“Only this level of resolution allows us to see that cardiomyopathies do not uniformly trigger the same pathological pathways,” says co-senior author Christine Seidman. “Rather, different mutations evoked specific and some shared responses that lead to heart failure. These genotype-specific responses point to therapeutic opportunities that may inform the development of precision-targeted interventions,” Seidman says.
Hyperactive connective tissue cells
“For example, we discovered that fibrosis – the abnormal growth of connective tissue – observed in DCM is not caused by an increased number of fibroblasts in the heart,” says Matthias Heinig, who carried out computational analyses. “The number of these cells stays the same. But the existing cells become more active and produce more extracellular matrix, which fills in the space between the connective tissue cells,” Eric Lindberg adds. Thus, rather than overproduction of fibrotic cells, the researchers observed only a shift in the proportion cell subtypes, marked by an increase in the number of fibroblasts specializing in the production of extracellular matrix.
“The phenomenon was especially pronounced in the hearts of patients with a mutated RBM20 gene,” Henrike Maatz explains. This observation was also reflected in the patients’ medical histories. On average, patients with this specific mutation suffered heart failure and needed a transplant much earlier than people with other genetic forms of DCM. Single-cell sequencing revealed a whole series of such genotype-specific differences in dilated hearts.
Specific patterns of change
The analysis also showed that in the hearts of people with arrhythmogenic cardiomyopathies (ACM) – those that cause dangerous heart rhythm disturbances – muscle cells are increasingly replaced by fat and connective tissue cells, particularly in the right ventricle. Although this form of cardiomyopathy can also be caused by a mutation in several genes the team focused its analysis on the gene for the protein plakophilin-2, or PKP2 for short. They compared cell signaling pathways from cells obtained from the right and left ventricles. The findings identify the cause behind increased cell-fat production in the cardiac muscle of people with this type of cardiomyopathy.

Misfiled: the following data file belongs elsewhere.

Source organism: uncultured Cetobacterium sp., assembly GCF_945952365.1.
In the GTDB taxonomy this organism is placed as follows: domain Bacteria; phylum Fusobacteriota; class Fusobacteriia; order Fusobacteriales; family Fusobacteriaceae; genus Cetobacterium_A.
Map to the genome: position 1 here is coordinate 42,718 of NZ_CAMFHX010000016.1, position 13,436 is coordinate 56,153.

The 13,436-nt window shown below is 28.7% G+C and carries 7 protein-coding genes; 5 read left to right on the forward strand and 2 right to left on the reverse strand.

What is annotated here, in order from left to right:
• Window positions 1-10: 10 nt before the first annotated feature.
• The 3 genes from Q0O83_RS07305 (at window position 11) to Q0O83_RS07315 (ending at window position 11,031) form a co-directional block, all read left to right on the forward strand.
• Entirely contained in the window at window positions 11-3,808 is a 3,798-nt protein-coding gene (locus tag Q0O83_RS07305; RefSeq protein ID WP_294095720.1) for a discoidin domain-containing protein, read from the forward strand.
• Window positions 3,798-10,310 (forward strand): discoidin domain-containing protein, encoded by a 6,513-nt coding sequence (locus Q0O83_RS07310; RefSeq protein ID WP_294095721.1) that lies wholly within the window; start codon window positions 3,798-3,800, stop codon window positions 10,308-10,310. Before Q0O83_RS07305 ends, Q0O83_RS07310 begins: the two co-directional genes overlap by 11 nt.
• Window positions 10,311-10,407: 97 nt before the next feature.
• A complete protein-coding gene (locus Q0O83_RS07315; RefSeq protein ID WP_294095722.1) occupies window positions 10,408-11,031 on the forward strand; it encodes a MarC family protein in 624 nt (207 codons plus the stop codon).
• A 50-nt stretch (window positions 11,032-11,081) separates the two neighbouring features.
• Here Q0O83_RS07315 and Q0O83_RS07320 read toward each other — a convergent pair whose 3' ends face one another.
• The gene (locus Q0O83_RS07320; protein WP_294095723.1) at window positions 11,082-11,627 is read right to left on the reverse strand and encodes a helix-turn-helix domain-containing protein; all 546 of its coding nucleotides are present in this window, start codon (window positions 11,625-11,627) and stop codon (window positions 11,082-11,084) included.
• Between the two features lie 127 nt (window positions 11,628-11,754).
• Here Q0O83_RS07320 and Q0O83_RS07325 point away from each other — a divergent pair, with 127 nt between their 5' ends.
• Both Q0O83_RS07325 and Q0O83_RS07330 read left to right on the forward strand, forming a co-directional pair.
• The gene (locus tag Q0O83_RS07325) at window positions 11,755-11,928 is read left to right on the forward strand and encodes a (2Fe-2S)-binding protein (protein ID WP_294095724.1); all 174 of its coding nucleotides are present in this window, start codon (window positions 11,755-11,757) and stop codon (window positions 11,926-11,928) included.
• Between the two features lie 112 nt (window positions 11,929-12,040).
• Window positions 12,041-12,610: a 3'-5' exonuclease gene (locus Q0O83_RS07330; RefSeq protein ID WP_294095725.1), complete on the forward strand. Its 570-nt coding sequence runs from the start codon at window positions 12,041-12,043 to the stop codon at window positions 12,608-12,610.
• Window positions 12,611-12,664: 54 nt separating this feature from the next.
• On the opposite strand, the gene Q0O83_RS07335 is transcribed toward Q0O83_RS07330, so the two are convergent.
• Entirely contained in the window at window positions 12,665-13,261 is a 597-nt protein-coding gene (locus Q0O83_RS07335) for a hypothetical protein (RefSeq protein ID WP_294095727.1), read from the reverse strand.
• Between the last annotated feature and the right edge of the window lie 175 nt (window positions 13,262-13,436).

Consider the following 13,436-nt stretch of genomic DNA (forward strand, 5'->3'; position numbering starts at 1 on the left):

“The precise molecular signatures obtained for the highly specialized cells of the heart allowed us to predict cell-to-cell communication pathways,” Michela Noseda says. The team found that different genetic causes of cardiomyopathies were associated with specific aberrations of the cellular communication networks. “This is clear evidence of specified mechanisms driving the disease.”
Finally, the scientists used artificial intelligence to develop a model from all these data. Based on the specific patterns of molecular changes in the various cell types, the algorithm can predict with high degree of confidence which mutation is present – confirming that differences in gene and cell activation are associated with pathogenic variants of specific genes.
Biomarkers for targeted therapies
The ultimate goal is to develop individualized therapies for heart disease the researchers said, because genotype-specific treatment could be more effective and with fewer side effects. The consortium has made all of its results available to the scientific community online. Seidman hopes that this resource propels studies by other groups to define new treatments that prevent heart failure, which today is an incurable disease.
“We investigated tissues of patients who needed a heart transplant; it was their last option,” Hendrik Milting says. “We hope that future pharmacological treatments will at least slow down the progression of the disease – and that the data from our study will help make this happen.”
Meanwhile, the research team has identified its next task. “The heart tissue that we studied came from people in the final stage of a disease,” Daniel Reichart, one of the first authors, says. “We are excited to see what changes we discover in earlier stages of disease, for example based on endomyocardial biopsies.” Perhaps biomarkers and pathways will be found that elucidate a very precise disease pathogenesis truly enabling personalized medicine, Gavin Oudit adds.